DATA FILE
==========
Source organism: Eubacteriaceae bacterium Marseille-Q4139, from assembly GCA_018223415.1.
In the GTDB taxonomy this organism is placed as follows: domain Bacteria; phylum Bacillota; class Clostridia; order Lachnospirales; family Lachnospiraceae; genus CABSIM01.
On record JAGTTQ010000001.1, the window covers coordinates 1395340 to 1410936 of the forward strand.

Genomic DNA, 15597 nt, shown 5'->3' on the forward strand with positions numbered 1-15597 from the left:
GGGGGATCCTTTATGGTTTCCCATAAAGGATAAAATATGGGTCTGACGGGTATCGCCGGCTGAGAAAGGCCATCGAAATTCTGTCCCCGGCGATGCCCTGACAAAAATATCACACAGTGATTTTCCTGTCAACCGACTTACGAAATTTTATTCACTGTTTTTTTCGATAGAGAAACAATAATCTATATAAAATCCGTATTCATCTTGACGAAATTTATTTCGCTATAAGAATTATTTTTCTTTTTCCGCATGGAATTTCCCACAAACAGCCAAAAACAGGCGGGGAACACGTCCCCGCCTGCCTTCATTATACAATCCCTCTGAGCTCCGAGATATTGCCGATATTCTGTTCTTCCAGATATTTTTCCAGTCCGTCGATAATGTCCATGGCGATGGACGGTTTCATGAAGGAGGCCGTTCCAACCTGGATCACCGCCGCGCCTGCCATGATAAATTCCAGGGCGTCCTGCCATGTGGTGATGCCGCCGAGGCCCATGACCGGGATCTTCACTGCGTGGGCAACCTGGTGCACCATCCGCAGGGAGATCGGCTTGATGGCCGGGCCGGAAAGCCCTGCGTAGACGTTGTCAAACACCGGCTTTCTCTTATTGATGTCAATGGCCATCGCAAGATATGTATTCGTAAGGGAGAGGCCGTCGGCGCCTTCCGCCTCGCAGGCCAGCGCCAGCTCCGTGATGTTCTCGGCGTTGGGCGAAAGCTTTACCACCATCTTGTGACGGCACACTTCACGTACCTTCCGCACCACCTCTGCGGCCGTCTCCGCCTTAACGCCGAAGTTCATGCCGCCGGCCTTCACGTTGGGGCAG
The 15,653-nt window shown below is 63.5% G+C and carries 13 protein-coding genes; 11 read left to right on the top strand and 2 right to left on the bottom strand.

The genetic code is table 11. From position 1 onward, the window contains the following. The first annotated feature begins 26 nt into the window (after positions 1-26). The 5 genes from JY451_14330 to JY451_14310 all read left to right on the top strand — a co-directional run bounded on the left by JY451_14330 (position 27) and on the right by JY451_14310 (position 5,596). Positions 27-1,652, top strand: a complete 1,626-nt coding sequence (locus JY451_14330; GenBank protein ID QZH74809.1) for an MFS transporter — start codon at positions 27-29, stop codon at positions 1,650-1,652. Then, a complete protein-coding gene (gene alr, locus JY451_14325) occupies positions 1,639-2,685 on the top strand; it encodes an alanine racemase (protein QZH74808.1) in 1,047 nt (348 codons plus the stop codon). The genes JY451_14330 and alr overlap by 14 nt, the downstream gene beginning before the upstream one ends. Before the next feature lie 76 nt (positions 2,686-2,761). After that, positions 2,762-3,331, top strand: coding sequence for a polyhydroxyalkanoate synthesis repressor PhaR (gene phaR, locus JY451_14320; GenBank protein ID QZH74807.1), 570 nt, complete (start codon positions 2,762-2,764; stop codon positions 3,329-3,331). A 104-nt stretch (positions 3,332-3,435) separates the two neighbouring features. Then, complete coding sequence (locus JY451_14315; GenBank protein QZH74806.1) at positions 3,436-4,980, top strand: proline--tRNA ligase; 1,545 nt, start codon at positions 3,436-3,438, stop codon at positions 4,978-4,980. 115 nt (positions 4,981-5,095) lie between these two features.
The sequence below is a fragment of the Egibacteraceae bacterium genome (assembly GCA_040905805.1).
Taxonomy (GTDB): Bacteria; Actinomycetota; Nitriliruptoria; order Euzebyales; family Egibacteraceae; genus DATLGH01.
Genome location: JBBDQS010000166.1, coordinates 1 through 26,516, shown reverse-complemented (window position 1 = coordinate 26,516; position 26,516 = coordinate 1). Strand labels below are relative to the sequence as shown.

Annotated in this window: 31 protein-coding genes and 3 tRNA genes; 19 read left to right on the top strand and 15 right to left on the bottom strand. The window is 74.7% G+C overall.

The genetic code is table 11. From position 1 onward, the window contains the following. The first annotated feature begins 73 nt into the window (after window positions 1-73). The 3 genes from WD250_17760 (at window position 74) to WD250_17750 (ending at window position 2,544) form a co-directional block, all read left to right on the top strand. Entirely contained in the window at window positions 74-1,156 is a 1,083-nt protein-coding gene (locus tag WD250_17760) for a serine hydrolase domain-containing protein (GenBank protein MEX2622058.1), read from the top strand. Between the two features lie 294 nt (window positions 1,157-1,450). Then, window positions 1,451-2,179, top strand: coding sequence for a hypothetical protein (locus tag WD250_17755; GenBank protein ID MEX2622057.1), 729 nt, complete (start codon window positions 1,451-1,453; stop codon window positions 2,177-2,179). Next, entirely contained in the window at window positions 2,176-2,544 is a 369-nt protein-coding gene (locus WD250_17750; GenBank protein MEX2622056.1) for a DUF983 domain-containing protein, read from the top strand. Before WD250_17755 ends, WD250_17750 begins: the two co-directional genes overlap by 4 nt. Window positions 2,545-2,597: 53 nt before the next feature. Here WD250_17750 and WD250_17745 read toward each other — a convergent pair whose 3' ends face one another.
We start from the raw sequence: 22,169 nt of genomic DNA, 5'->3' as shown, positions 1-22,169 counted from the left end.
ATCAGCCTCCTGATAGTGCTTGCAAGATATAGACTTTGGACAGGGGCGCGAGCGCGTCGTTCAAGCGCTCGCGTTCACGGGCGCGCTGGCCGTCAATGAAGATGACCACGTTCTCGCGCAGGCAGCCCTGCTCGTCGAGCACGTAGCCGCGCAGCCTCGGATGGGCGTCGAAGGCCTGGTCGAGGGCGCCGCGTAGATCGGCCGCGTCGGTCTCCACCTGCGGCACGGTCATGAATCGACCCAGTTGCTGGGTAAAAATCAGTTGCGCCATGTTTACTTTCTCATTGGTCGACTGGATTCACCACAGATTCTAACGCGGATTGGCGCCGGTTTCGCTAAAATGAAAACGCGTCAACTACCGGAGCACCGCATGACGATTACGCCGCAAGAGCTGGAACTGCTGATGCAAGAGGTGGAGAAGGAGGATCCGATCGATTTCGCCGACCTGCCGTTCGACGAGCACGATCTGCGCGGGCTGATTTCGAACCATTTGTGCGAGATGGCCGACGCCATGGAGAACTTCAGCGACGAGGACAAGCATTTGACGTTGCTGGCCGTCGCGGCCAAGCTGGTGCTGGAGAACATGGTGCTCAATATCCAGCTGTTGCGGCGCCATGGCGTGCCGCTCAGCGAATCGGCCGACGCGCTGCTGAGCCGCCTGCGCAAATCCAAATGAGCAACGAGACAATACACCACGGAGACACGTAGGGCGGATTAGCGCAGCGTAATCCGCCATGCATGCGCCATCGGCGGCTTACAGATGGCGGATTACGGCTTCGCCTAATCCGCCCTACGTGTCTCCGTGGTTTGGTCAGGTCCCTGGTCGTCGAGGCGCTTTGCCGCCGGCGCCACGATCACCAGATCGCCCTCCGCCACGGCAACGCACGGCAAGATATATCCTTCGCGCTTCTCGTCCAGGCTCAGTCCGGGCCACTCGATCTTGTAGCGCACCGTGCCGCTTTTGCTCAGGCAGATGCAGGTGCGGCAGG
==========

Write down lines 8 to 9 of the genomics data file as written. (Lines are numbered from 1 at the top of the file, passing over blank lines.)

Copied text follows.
The sequence below is a fragment of the Egibacteraceae bacterium genome (assembly GCA_040905805.1).
Taxonomy (GTDB): Bacteria; Actinomycetota; Nitriliruptoria; order Euzebyales; family Egibacteraceae; genus DATLGH01.